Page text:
Rainy Day Reading

Tropical depressions make me depressed. I normally love the rain. Being rained-in on a lazy Sunday with blueberry pancakes (thank you babe), a frisky cat (thank you Ninja), the interwebs and many good books to read, usually makes me happy. But I’m itching to get outside, rain or shine. …Its just water. damnit I need to fish.

Meanwhile, I’ve had the fortune to finish, continue and start on several books today. Yes, I often read several books at once, I’m a serial reader, voracious, the more esoteric the book, the better. Typically, my reading list is all over the place too…

How about THE PLANTATION SOUTH by Katherine Jones, on, yes, life on plantations in the ante-bellum south? Not exactly, snuggle up on the couch material, but its excellent research for my book, accounting for all walks of life on the plantations from North Carolina to Texas, captured in letters from visits by Yankees to international dignitaries to school teachers. One of the best– a letter describing a slave auction in Richmond, Virginia by a first-time buyer, his disgust at the slavemonger, but not himself of course.

I just completed Ray Bergman’s classic TROUT. Bergman’s tome is the first, and frankly, last word in fly fishing for trou. Written over sixty years ago, I experience its lessons everytime I’m on the water. Nothing in the world is new…except 100% graphite fly rods, and the fact that its simply not possible to catch the lunker trout he caught in his day in some of the rivers he describes (thank you mankind’s little gift…global warming and pollution). Yet every lessons still applies.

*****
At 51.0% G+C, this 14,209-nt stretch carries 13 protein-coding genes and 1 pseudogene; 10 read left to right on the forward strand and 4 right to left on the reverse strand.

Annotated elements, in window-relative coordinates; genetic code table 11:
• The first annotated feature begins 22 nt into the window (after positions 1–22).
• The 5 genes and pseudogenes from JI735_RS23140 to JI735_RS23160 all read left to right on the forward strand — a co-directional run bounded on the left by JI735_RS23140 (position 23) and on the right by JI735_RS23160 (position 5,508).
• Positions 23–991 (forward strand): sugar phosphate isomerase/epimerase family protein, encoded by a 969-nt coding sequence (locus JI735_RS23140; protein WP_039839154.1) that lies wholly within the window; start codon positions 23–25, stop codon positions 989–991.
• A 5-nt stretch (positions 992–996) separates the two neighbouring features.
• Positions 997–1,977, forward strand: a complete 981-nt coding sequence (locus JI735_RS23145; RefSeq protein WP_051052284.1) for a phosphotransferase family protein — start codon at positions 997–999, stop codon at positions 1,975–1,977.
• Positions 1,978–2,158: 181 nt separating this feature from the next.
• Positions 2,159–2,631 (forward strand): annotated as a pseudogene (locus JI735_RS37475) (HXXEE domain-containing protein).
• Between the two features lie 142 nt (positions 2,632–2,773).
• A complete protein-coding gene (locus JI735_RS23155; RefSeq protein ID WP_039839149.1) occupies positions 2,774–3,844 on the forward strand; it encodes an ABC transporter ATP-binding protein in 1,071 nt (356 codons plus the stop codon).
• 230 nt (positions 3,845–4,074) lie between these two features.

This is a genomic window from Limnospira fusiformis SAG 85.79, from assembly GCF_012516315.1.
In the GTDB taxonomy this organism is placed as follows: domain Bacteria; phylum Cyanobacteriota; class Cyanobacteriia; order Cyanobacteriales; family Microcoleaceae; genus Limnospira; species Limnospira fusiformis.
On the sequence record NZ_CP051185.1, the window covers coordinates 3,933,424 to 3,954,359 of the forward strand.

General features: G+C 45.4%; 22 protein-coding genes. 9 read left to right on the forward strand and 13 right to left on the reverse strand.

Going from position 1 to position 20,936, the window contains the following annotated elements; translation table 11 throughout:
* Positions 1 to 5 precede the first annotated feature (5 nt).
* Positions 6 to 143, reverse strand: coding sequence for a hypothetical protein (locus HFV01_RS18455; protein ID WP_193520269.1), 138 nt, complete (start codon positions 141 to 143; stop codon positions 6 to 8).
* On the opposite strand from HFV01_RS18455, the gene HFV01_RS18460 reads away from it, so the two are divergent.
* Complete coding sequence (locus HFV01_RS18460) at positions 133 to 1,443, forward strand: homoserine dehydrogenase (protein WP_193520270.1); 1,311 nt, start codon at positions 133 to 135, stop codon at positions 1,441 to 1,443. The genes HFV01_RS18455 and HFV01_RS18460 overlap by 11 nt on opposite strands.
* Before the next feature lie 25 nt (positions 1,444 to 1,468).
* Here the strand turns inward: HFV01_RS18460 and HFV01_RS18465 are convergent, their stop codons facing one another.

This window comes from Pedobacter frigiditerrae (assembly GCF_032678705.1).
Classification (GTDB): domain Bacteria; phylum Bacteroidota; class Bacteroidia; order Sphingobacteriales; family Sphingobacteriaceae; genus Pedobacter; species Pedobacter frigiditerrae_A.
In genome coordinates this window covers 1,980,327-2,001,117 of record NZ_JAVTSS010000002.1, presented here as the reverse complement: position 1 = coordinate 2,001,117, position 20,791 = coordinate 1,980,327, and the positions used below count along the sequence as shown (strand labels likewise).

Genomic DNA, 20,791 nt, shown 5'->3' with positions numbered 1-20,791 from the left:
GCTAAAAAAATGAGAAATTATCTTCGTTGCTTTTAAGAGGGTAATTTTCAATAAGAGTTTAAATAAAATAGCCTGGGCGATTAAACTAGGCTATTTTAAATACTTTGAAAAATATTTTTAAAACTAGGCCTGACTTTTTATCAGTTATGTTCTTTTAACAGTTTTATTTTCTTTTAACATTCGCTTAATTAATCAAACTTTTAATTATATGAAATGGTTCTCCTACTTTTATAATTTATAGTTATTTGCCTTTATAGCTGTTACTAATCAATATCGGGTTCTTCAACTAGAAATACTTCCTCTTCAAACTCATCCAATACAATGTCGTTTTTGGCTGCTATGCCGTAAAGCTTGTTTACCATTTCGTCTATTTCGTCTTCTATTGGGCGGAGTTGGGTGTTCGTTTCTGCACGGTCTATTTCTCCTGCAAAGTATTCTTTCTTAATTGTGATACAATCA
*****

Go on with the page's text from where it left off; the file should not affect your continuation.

Starting tonight, TWELVE YEARS A SLAVE, by Solomon Northup. This unfortunate NY freeman born in 1808, was kidnapped into slavery while visiting Washington, DC in 1841 and forced into life as a slave for 12 years on a Louisiana cotton plantation. More research, of the terrifying, wake up in the middle of the night with shakes, sort. I have every intention to visit Charleston, NC in the fall to conduct research and I won’t lie…I’m nervous. Yankees have always felt “uncomfortable” walking in the southern shadows of their ancestors. My great, great, great, great grandparents, Joseph and Maria Sherman were Charleston slaves who were freed upon emancipation. One of these days, I’m going to do a series of posts on my genealogy…the stories there!

And then there’s Frank Daignault’s STRIPER SURF. I finally bought this book after years of lollygagging, and consumed it in less than a day. Now I’m dreaming of picking up my salt fly fishing outfit (my birthday present to me) as soon as possible because in two weeks the missus and I are going to be in Fort Walton, Florida… No, there are no stripers down there, but snook will make nice practice before the fall run in October.

Hmmm, I’m starting to see the symptoms of becoming a curmudgeony blogger or becoming a curmudgeony fly fisherman…guessing at what you might be thinking as I write. Will have to let that go.

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